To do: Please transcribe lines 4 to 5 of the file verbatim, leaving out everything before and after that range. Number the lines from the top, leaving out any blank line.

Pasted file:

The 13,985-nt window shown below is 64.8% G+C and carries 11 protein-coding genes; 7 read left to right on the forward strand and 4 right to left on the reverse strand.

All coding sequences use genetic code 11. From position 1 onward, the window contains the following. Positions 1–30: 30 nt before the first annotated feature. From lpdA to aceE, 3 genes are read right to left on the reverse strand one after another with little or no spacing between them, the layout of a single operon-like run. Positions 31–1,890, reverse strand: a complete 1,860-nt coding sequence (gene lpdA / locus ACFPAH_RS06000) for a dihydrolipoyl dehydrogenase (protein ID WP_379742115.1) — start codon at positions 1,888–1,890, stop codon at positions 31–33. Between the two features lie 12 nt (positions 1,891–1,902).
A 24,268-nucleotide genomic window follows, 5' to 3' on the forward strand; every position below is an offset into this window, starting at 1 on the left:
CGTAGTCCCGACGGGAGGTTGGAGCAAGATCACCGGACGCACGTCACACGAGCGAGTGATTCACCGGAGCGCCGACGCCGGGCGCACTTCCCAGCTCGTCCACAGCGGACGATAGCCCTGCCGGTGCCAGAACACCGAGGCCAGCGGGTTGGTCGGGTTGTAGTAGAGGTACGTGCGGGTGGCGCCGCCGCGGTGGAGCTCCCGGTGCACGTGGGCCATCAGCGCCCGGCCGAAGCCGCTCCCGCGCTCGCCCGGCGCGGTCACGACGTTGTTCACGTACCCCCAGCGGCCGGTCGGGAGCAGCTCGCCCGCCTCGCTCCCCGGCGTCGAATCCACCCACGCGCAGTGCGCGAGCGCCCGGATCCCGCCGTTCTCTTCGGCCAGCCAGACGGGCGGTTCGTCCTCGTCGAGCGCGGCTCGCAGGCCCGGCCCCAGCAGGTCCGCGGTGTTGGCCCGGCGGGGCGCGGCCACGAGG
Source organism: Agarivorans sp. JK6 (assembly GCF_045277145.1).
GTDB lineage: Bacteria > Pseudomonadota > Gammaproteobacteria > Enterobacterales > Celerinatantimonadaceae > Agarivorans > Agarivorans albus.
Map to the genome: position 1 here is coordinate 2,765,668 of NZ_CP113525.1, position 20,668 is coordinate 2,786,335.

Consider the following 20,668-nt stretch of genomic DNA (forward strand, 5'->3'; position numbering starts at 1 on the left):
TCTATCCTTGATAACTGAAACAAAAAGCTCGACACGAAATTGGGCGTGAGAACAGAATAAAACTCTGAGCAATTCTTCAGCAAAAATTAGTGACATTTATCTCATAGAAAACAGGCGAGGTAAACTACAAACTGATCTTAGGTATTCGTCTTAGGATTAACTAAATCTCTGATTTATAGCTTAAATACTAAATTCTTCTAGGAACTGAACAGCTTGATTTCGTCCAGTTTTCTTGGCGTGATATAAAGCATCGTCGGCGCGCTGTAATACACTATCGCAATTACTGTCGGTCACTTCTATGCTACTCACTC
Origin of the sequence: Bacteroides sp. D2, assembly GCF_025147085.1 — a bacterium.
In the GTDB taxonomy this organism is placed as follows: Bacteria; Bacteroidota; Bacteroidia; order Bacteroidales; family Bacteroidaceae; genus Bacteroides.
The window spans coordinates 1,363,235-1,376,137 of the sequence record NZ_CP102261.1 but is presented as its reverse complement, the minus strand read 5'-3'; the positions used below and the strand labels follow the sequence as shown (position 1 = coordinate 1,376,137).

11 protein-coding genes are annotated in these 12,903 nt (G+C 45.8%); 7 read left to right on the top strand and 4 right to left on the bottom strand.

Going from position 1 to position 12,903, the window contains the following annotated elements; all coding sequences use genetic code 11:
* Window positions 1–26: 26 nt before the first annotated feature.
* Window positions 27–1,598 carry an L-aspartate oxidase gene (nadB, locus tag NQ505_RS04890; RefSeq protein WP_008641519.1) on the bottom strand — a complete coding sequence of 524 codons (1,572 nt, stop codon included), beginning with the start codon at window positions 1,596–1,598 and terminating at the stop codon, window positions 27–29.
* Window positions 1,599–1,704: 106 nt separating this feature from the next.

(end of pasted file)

CGTAGTCCCGACGGGAGGTTGGAGCAAGATCACCGGACGCACGTCACACGAGCGAGTGATTCACCGGAGCGCCGACGCCGGGCGCACTTCCCAGCTCGTCCACAGCGGACGATAGCCCTGCCGGTGCCAGAACACCGAGGCCAGCGGGTTGGTCGGGTTGTAGTAGAGGTACGTGCGGGTGGCGCCGCCGCGGTGGAGCTCCCGGTGCACGTGGGCCATCAGCGCCCGGCCGAAGCCGCTCCCGCGCTCGCCCGGCGCGGTCACGACGTTGTTCACGTACCCCCAGCGGCCGGTCGGGAGCAGCTCGCCCGCCTCGCTCCCCGGCGTCGAATCCACCCACGCGCAGTGCGCGAGCGCCCGGATCCCGCCGTTCTCTTCGGCCAGCCAGACGGGCGGTTCGTCCTCGTCGAGCGCGGCTCGCAGGCCCGGCCCCAGCAGGTCCGCGGTGTTGGCCCGGCGGGGCGCGGCCACGAGG
Source organism: Agarivorans sp. JK6 (assembly GCF_045277145.1).